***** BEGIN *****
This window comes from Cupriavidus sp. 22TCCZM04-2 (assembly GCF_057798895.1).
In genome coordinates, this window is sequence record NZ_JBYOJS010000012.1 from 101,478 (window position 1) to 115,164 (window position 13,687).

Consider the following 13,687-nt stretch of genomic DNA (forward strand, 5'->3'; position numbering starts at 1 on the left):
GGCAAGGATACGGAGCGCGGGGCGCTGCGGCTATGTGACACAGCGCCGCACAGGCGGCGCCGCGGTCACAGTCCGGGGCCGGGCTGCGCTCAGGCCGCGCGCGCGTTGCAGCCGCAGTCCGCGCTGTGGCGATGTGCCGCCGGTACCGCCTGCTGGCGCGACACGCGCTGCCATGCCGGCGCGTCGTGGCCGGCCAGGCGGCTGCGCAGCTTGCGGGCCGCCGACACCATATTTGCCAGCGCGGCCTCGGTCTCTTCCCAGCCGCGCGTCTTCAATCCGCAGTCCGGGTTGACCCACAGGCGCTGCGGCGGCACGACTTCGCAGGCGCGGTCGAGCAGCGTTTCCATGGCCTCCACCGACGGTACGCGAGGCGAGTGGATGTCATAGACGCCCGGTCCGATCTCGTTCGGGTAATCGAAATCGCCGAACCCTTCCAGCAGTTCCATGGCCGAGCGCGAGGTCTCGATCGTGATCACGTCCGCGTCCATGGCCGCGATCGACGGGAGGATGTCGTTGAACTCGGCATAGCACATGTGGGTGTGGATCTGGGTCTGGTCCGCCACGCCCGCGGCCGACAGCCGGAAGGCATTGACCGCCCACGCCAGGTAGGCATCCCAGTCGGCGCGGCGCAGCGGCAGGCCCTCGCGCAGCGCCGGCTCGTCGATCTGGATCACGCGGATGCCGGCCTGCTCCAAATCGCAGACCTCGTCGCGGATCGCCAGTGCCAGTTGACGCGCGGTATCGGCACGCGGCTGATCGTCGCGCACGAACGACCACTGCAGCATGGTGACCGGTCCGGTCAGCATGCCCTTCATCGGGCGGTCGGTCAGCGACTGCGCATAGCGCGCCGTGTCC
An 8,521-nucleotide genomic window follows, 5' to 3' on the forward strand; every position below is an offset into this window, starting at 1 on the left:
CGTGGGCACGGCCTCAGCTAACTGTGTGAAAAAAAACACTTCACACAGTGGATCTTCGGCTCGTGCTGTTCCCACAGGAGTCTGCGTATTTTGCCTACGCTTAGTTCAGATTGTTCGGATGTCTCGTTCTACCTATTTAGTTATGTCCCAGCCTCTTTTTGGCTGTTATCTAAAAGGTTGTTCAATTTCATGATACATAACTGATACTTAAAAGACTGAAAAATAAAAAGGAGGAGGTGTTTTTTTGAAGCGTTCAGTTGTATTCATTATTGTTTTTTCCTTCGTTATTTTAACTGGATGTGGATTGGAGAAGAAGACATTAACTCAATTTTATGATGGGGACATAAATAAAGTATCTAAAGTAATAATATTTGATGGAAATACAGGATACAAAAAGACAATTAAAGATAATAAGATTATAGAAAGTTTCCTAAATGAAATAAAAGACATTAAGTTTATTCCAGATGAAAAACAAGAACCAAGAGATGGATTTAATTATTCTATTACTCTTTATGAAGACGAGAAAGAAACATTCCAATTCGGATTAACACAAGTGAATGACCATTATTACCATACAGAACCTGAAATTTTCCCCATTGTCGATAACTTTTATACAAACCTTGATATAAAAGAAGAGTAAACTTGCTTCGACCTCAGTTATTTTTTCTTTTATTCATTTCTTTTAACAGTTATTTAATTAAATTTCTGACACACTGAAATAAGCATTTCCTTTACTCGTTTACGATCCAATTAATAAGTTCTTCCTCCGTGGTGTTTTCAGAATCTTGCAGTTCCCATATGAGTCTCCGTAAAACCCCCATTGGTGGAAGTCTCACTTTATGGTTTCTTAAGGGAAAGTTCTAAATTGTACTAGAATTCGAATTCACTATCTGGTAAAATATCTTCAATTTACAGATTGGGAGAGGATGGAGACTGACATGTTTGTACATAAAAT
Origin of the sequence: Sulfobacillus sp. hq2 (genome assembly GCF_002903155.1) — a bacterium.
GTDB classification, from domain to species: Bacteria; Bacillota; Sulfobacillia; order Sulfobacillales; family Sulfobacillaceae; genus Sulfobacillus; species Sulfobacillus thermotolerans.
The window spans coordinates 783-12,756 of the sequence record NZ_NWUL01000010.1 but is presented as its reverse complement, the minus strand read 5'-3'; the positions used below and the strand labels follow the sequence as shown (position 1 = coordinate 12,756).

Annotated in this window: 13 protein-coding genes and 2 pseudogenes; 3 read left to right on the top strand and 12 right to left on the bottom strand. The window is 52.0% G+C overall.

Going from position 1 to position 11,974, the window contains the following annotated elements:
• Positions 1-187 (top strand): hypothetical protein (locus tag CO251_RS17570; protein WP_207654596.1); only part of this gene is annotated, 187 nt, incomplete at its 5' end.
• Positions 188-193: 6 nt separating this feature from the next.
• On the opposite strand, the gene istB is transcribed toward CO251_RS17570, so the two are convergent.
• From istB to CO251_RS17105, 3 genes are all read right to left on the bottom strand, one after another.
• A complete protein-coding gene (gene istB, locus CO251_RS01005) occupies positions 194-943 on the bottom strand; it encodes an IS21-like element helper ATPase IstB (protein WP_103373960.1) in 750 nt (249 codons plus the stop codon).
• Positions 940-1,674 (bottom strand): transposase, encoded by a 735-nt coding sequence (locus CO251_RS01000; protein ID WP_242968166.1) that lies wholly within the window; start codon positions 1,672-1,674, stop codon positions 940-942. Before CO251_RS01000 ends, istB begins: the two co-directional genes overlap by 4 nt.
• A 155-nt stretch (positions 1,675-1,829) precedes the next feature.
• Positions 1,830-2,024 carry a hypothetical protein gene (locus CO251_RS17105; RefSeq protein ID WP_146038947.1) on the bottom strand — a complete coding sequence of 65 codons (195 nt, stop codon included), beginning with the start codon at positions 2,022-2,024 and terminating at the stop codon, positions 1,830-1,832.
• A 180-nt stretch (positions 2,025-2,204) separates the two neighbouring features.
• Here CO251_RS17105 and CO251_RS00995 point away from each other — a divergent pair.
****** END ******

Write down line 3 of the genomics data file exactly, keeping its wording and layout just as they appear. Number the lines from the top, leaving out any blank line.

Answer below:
Consider the following 13,687-nt stretch of genomic DNA (forward strand, 5'->3'; position numbering starts at 1 on the left):